Teaching Students to Be Better Annotators Infographic

Teaching Students to Be Better Annotators Infographic

Teaching Students to Be Better Annotators Infographic

When asked to share the hardest part of teaching good highlighting and annotation skills, teachers said:

  • "Teaching kids that highlighting is not painting the barn." —Patricia B.
  • "Getting students to understand the different aspects of text worthy of notation—main idea, significant detail, theme, etc." —Melissa W.
  • "Convincing them it's necessary." —Amy S.

With these comments in mind, We are Teachers  created the Teaching Students to Be Better Annotators Infographic, which provides ideas for teaching annotation in the classroom.

Why Annotate?

  • Annotation has some big benefits for readers and writers alike:
  • It slows down those super-speedy readers who are racing to the finish line.
  • It helps students make connections.
  • It encourages students to ask questions and find evidence, both of which are emphasized in the Common Core.
  • It fosters a personal relationship and understanding of the text.
  • it makes reading active.
  • It improves reading comprehension.

3 Mistakes Kids Make and How to Fix Them

  1. They Highlight Everything: Just about every teacher has seen a textbook spread that has been turned entirely neon yellow.
    FIX IT: Show students there isn’t much difference between a totally blank page and one that’s been completely highlighted. Emphasize that highlighting isn’t a tool to make us understand as we’re first reading, but rather one to help us remember the most important passages on a deeper level.
  2. They’re Inconsistent: When you mark notes about the author’s purpose in purple ink on one page and with only a series of exclamation marks on the other, it’s hard to flip through the text and find what you need.
    FIX IT: Develop a class system of annotation symbols or notes, or invite students to create one of their own.
  3. They Sweat The Small Stuff: Some students understand that you aren’t supposed to highlight the entire page, but they still aren’t sure how to pull out the text elements that ARE important, like evidence, argument, and author’s purpose.
    FIX IT: Try doing some “reverse highlighting,” where you cross out everything that isn’t 100% essential. Then discuss what’s left. Why is it so important? Use your discussion to help create a framework for annotation.

Don’t Want To Mark Up Your Books? 3 Ideas to Try Instead

  • Use sticky notes to mark key passages and story elements.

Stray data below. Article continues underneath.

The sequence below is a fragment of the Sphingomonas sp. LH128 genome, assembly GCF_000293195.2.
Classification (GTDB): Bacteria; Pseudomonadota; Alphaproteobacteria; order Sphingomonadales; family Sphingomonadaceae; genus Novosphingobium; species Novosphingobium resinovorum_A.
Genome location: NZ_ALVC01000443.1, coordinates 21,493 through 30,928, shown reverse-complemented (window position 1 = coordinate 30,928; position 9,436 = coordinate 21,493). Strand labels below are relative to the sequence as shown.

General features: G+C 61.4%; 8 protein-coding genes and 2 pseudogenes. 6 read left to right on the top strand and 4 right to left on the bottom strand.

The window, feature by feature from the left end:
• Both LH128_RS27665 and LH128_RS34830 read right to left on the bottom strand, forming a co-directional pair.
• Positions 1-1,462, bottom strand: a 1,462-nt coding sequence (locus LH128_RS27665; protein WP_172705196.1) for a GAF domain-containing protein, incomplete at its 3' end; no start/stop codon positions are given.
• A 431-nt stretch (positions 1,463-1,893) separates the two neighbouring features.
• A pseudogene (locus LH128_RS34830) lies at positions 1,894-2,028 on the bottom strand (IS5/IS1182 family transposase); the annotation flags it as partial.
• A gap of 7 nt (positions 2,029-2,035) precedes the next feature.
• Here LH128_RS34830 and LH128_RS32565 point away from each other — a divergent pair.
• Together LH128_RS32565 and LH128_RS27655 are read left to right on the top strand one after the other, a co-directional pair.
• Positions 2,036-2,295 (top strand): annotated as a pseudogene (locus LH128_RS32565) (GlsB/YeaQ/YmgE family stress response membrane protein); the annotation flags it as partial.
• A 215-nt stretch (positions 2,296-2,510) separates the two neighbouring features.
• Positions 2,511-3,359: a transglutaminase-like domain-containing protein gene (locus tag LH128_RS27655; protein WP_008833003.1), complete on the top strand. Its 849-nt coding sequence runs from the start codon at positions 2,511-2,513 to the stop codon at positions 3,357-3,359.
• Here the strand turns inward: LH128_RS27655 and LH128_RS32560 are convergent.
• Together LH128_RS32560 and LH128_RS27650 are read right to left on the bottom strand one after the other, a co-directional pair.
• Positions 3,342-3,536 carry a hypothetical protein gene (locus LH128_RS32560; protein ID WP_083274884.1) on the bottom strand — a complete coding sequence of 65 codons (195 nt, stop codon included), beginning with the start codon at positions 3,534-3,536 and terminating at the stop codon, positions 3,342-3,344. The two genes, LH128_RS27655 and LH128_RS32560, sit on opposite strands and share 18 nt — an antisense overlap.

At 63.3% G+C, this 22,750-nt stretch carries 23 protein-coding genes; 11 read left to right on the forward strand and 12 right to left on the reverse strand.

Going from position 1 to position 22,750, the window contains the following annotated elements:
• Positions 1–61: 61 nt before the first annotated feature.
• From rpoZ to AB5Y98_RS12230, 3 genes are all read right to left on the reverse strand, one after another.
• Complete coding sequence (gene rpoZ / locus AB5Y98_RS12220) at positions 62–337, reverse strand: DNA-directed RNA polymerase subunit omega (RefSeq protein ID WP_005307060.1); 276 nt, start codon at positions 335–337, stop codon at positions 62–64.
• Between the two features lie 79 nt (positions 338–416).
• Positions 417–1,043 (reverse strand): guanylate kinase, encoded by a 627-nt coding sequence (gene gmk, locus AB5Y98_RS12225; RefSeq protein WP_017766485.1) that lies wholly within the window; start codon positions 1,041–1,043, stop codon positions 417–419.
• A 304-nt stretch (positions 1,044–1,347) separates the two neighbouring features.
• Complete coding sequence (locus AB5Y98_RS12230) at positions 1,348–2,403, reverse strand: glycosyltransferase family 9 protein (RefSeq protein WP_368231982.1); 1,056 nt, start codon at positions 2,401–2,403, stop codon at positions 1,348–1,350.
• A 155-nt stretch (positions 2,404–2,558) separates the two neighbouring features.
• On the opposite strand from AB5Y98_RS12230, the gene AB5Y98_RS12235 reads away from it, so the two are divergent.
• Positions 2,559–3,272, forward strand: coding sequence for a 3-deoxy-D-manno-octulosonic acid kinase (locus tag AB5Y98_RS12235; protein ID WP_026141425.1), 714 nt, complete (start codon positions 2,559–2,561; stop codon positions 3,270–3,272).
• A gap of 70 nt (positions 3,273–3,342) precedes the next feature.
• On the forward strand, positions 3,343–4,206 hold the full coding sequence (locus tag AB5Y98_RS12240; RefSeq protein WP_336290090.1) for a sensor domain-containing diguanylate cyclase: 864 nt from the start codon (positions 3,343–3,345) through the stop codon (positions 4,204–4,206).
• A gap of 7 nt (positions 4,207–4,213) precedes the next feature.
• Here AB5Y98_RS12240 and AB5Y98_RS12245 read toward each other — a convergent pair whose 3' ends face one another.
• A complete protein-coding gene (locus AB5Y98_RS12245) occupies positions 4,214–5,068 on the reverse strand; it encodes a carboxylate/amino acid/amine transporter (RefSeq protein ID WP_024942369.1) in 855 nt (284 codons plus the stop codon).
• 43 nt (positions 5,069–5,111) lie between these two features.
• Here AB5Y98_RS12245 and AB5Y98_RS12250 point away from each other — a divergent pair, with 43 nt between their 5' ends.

• Try e-books or an e-reading platform like Accelerated Reader 360, which has built-in annotation tools.
  • Make photocopies of key pages and have the students annotate those (if the text is in the public domain).

Digital vs Pen and Paper

  • Using programs like Accelerated Reader 360, it’s easy to set up auto tags for things like Author’s
  • Purpose, Argumentation, and Inference & Evidence.
  • Most digital programs allow students to see what other readers have annotated, which can help kids understand other perspectives on the text.
  • Physical annotation creates more wear and tear and makes it difficult to reuse the book.
  • Digital annotation can easily be adapted to students with vision or fine motor impairment.
  • Students who struggle with handwriting can also benefit from typing their notes.
  • Learning to annotate by hand is helpful for students who take penand-paper assessments.
  • An unlimited number of students can annotate the same text.
  • The act of handwriting may help some students better remember their annotation.
  • Kids can develop their own systems for annotation and figure out what works best for them.

4 Ways to Keep Annotation Fun

Annotation can often seem intimidating or like “another thing to do” while reading. Here are four ways to keep it fun!

  1. Encourage students to develop their own “secret codes” for annotation. Have them make legends explaining what each symbol in their secret codes means.
  2. Make it visual. Encourage students to sketch or doodle in response to their reading and to use small designs to represent various themes (e.g., happy face = friendship).
  3. Occasionally keep track of something silly—like how many times the author uses the word “supposedly.” It might just lead to a deeper conversation about word choice and author style!
  4. Don’t grade or make kids turn in annotation—at least not always. The emphasis should be on the fact that annotation is a personal response to reading and a way to understand the text on a deeper level.

View also:

Via: http://www.weareteachers.com/hot-topics/topics-in-education/teaching-students-to-be-better-annotators-poster-and-infographic
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